The Awakening The Relationship of The Awakening and Creole Society In The Awakening, Kate Chopin brings out the essence of through the characters of her novel. In this novel Edna Pontellier faces many problems because she is an outcast from society. As a result of her isolation from society she has to learn to fit in and deal with her problems. This situation causes her to go through a series of awakenings that help her find herself, but this also causes problems with her husband because she loses respect for him and the society she lives in. Throughout the novel she is faced with unfavorable circumstances which confuse and eventually kill her.
Kate Chopin uses Creole Society in the 1890s as a basis for her novel and expresses it through Creole women, personal relationships, and etiquette. The Awakening is a book based on French Creoles and their lifestyle which is expressed throughout the novel. Creoles were French Creole Society descendents of French and Spanish Colonists of the 1700s. They had strong family ties because of Catholicism and were a tight community because they where considered outcasts of Anglo- American society. Clement Eaton says that the Creoles, to a greater degree then Anglo-Americans, lived a life of sensation and careless enjoyment.
They loved to dance, gamble, fish, attend feasts, play on the fiddle and to live without much thought of the morrow. Eaton 252 Creoles were very lively outgoing people because of their comfortable tight society. Activities such as Mardi Gras and Sunday afternoon Mass holiday spirits contribute the liveliness of these people (Walker 252). A large reason for their comfort and live for the moment attitude was that Creoles did not move west like most other colonists to claim land. Instead they stayed in relatively the same area and just grew in population without consumption of other lands . This caused a shortage of land so it had to be repeatedly divided among the families and it also made it difficult for the plantation system to operate successfully (Walker 253).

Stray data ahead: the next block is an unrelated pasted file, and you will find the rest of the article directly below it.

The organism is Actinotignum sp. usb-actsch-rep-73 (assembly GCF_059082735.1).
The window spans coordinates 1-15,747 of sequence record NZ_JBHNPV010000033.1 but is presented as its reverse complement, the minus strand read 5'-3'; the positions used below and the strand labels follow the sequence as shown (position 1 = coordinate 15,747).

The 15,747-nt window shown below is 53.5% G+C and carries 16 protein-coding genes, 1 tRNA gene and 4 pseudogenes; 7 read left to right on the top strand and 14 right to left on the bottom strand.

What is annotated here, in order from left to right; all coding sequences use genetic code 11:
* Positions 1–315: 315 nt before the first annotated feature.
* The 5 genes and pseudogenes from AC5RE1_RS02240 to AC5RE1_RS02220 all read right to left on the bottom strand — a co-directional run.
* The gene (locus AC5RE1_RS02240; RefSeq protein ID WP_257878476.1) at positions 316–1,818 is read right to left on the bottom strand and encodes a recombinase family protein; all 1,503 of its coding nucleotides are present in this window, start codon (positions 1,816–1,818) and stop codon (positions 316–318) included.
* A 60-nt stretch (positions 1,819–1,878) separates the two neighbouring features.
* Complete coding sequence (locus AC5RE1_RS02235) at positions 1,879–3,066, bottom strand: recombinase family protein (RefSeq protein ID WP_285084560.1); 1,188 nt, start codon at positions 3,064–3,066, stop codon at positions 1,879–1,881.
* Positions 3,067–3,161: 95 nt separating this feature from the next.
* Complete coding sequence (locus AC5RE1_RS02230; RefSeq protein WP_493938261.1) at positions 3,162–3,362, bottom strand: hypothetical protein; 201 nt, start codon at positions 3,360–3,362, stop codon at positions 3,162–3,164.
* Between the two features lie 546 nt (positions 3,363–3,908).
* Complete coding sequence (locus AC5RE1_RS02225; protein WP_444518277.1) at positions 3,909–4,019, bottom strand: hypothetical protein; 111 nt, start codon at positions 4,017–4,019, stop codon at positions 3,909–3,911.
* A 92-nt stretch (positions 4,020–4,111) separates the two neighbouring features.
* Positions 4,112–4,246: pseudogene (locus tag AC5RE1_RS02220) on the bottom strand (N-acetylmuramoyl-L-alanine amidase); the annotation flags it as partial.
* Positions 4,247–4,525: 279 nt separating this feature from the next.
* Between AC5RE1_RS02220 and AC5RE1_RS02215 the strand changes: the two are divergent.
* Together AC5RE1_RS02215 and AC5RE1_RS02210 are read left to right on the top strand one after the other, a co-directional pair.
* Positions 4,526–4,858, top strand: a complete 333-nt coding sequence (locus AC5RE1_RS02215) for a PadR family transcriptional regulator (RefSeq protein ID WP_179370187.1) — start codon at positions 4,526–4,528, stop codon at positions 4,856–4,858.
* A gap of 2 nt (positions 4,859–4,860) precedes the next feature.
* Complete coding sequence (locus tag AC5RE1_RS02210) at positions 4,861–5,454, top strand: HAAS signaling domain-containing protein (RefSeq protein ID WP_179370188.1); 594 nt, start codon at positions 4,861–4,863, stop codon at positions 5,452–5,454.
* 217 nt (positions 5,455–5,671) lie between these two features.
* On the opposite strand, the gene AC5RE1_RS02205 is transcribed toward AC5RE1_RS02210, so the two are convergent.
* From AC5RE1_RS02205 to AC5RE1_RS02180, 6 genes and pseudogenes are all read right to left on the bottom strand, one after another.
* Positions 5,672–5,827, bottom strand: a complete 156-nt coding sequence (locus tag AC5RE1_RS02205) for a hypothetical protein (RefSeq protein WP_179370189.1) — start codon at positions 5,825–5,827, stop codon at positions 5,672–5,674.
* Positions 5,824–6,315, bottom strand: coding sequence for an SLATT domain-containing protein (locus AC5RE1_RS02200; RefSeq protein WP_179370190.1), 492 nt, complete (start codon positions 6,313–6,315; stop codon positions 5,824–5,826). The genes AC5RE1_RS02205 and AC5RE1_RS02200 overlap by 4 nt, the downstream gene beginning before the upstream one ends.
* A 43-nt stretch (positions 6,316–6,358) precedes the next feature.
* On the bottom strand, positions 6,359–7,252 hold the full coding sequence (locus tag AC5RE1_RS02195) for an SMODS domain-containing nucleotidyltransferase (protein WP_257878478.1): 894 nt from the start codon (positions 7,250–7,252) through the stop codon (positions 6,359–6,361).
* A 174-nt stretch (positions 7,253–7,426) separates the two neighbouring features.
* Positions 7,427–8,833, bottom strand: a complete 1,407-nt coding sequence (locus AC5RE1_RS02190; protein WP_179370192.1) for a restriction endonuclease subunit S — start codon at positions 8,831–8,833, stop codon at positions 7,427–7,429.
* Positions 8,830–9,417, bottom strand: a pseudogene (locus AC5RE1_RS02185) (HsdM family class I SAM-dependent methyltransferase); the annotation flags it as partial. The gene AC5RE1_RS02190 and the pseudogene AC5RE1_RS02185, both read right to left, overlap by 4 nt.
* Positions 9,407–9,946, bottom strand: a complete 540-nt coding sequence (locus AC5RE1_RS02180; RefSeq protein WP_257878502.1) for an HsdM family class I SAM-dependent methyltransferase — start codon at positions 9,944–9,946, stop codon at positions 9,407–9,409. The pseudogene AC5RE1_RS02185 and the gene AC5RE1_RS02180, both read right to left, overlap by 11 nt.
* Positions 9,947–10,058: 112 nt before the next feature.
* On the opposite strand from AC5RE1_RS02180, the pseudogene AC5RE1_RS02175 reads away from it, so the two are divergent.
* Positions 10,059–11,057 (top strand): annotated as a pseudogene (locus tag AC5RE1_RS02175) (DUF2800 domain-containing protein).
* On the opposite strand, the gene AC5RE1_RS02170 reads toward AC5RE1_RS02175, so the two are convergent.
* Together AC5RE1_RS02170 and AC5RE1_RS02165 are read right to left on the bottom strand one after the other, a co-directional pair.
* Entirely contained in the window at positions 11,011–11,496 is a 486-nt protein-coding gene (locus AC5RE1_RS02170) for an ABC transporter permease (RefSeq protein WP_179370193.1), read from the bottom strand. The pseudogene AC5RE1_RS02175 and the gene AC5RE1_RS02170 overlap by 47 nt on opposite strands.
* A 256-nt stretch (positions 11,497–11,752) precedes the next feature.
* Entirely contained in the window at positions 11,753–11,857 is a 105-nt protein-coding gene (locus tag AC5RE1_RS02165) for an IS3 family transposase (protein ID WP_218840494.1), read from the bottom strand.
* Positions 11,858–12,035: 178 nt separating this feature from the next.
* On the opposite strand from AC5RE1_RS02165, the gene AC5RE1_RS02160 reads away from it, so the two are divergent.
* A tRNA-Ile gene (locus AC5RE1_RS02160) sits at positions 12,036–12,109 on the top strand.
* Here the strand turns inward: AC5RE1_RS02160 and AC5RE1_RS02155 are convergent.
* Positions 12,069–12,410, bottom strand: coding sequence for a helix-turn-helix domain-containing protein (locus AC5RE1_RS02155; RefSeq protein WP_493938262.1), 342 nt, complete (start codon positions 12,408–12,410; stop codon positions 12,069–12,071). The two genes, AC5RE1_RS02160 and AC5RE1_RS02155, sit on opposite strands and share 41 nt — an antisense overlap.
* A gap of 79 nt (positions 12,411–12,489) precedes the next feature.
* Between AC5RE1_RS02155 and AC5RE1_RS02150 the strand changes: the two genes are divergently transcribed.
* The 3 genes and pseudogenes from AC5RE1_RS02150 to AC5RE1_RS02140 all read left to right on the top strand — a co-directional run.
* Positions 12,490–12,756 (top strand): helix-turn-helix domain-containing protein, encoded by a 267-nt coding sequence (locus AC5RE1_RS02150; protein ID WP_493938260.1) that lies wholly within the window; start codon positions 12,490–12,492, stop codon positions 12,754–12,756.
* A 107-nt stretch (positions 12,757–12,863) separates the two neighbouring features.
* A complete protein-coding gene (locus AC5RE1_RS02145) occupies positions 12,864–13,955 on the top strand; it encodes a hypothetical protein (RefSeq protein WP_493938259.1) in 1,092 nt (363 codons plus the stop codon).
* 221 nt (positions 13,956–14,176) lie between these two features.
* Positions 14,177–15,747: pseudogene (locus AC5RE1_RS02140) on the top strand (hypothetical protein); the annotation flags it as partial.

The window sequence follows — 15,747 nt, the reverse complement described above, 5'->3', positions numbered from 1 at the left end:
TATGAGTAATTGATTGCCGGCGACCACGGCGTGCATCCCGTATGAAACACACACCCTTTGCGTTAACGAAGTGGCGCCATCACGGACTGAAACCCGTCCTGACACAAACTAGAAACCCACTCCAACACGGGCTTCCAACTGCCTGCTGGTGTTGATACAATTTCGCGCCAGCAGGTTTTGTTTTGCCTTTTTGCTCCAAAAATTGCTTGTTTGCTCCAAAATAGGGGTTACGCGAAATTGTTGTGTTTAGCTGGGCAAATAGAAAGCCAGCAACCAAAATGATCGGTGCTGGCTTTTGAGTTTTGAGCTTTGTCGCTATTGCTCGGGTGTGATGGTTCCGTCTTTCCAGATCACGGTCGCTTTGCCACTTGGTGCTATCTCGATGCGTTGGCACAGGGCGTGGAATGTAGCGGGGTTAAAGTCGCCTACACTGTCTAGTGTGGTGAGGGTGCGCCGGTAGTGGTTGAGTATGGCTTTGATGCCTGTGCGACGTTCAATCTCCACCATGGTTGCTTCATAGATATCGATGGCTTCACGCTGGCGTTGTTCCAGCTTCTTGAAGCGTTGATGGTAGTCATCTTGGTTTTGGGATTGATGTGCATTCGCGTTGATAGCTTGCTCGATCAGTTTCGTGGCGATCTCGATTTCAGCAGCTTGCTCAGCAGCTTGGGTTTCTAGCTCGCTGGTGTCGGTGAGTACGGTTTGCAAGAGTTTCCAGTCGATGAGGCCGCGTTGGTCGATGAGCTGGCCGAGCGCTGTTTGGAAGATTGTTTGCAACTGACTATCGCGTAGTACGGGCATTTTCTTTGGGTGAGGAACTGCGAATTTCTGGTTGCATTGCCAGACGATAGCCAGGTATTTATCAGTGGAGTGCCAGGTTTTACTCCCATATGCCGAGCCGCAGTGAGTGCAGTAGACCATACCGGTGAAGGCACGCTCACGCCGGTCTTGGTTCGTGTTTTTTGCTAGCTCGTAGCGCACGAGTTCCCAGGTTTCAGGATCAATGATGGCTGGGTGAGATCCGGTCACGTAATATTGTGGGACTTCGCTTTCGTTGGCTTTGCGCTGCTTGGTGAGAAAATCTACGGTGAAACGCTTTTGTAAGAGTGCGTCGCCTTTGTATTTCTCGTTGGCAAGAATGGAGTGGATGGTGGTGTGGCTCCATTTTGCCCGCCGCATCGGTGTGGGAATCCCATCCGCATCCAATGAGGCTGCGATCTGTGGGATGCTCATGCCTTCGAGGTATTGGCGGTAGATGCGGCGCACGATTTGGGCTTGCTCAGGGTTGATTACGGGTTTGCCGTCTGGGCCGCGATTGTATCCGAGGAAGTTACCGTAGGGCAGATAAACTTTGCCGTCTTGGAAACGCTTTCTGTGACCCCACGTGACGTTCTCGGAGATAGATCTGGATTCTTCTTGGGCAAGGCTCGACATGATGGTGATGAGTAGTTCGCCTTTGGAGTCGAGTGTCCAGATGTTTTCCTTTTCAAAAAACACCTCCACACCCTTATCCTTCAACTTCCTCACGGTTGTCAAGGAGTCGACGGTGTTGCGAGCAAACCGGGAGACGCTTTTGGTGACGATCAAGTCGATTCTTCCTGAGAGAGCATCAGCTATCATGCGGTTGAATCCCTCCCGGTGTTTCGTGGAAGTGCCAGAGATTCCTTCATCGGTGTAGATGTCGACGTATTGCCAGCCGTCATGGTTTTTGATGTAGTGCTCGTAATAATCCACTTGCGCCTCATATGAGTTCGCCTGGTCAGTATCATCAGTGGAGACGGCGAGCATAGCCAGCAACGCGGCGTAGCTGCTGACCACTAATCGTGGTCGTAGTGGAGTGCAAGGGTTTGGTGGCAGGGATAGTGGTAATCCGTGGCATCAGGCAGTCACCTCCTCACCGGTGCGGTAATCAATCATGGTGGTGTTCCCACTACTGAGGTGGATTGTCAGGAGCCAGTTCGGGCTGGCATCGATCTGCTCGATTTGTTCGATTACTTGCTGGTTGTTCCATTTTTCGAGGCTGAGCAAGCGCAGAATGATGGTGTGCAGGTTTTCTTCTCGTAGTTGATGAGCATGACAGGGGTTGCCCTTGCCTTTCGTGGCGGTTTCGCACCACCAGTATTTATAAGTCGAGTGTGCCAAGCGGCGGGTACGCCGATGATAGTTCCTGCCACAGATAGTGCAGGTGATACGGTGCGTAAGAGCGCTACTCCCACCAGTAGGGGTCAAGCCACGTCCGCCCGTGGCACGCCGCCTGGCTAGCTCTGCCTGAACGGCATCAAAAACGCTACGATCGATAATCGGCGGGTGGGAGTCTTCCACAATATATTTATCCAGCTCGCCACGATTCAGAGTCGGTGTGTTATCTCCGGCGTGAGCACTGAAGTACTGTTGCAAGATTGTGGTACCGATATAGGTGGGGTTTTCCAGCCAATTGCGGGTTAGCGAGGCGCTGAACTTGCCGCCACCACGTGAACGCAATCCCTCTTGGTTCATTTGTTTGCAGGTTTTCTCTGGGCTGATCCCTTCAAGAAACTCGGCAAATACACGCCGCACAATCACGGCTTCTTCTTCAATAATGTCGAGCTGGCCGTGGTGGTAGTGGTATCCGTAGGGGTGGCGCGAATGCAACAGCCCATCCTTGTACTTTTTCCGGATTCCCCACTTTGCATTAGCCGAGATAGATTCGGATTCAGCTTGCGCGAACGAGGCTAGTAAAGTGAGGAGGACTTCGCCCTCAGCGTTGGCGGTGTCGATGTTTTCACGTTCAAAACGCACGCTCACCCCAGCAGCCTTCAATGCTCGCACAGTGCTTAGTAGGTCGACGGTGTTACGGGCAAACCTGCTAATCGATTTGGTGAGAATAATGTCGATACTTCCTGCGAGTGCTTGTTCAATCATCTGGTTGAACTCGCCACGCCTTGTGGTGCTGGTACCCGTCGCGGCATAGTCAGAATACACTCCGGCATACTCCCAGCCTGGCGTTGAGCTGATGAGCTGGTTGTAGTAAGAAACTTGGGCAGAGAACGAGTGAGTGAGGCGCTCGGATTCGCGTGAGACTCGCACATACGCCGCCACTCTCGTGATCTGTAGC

Background of Creoles: Until 1888 the husband was legal guardian and was given custody of the children when in a divorce. In the 1890 segregation was legalized (Jim Crow laws), but blacks horizons were expanding also. In Louisiana after the Civil War, African American men had voted in large numbers, held public office, served on juries, and worked on the railroad(Culley 119). In Creole society people are generally very warm and open, having plentiful long relationships. A mothers relationship with her children is usually very close, loving, and caring.
The children are usually constantly pampered by their mother. Creole women, . . . were women who idolized their children worshipped their husbands, and esteemed it holy privilege to efface themselves as individuals and grow wings as ministering angels (Chopin 16). Edna Pontellier, was not this type of mother though, she .
. . was not a mother-woman(Chopin 16). Edna is just not able to fit in to the Creole society because she was raised in such a foreign way from what Creoles exhibit, it is just too difficult. Just little signs of affection towards her are difficult for her to grasp, she becomes confused when Madame Ratignolle touches her hand during a conversation (Walker 254).